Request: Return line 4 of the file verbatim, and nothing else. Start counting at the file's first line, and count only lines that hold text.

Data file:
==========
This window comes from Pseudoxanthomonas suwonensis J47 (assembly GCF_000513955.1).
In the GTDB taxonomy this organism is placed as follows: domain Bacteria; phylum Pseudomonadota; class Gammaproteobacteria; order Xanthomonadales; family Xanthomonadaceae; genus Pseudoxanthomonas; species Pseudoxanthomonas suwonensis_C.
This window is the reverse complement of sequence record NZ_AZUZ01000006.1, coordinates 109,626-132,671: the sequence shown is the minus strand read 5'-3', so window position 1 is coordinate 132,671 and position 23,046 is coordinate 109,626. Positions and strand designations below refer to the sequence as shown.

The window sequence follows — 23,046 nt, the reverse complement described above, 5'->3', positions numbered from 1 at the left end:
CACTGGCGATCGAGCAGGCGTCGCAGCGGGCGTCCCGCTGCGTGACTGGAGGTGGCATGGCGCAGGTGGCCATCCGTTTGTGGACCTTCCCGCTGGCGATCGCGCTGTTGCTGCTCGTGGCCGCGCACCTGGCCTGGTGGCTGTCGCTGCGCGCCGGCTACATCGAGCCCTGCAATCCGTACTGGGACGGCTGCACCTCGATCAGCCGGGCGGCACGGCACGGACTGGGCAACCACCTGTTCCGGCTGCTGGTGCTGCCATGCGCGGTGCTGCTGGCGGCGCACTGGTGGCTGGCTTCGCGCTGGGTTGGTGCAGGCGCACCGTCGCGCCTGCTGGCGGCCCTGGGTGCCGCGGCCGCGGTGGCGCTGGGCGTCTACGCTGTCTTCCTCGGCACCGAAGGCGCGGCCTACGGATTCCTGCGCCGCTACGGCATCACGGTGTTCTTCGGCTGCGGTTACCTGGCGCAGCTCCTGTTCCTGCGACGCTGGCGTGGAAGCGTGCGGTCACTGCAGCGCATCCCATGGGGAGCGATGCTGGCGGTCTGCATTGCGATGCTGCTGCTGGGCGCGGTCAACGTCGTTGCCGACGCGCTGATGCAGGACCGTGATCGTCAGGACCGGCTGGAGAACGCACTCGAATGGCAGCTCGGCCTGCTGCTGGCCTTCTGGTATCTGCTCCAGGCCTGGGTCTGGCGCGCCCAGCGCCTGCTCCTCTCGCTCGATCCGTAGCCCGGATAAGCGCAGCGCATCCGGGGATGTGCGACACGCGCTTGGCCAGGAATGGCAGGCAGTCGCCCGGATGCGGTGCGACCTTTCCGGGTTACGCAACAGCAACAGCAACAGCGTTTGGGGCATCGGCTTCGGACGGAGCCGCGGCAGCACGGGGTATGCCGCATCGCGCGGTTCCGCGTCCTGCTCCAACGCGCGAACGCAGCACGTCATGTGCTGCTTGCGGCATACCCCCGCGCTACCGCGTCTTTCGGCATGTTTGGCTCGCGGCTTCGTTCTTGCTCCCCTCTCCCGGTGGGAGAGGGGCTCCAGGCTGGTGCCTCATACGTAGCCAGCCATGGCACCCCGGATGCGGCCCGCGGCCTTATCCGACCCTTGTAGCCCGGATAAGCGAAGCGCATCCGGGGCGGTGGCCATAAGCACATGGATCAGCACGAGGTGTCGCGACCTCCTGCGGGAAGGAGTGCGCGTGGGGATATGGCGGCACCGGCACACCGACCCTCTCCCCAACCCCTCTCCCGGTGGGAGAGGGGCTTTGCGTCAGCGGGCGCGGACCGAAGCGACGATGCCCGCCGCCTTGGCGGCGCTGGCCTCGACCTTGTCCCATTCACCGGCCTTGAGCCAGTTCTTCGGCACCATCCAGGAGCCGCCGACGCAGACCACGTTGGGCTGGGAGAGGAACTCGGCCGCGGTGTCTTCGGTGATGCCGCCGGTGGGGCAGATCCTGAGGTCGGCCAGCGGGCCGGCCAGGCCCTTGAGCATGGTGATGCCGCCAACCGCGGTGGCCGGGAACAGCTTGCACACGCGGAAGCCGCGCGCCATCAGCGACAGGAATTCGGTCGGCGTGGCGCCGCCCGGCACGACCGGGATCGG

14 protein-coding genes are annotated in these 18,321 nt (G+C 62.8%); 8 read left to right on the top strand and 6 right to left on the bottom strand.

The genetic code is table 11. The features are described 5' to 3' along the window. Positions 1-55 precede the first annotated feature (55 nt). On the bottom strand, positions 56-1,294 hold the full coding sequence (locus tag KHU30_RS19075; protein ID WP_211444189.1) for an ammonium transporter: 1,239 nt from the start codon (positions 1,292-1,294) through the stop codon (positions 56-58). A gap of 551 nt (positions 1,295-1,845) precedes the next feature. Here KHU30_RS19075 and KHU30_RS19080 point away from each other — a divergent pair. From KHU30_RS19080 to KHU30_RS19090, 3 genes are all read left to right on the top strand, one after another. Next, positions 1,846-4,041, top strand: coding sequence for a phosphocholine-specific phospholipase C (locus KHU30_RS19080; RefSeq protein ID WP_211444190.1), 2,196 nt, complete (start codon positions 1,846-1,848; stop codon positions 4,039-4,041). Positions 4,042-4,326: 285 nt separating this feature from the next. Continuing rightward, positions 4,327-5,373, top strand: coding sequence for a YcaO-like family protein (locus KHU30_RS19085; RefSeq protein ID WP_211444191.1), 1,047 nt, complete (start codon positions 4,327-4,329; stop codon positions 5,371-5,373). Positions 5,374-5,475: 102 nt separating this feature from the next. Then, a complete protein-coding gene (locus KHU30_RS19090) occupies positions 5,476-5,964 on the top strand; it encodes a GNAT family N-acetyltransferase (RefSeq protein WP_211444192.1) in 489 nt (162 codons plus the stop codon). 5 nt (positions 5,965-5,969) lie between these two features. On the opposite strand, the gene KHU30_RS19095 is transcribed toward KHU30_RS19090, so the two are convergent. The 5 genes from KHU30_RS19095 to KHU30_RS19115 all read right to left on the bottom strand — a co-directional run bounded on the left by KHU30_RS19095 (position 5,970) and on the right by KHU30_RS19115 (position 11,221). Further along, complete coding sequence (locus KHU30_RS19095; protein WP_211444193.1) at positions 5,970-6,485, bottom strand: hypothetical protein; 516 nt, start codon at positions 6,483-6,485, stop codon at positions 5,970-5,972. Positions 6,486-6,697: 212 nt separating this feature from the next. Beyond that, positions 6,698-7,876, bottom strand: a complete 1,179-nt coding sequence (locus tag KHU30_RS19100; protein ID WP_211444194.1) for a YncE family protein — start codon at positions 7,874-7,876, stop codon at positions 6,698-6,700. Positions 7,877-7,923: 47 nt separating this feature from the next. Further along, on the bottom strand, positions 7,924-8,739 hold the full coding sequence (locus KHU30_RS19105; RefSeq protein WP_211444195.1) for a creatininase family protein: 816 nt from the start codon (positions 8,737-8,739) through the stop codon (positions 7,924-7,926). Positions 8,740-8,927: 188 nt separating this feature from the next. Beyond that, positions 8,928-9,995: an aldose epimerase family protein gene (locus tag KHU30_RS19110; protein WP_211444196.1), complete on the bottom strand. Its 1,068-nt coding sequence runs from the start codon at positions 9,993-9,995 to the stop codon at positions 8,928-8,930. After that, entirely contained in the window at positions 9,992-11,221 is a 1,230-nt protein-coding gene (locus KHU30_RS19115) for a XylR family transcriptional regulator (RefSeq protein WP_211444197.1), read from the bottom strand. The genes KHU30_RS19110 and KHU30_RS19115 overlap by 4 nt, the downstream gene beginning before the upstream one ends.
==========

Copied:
The window sequence follows — 23,046 nt, the reverse complement described above, 5'->3', positions numbered from 1 at the left end: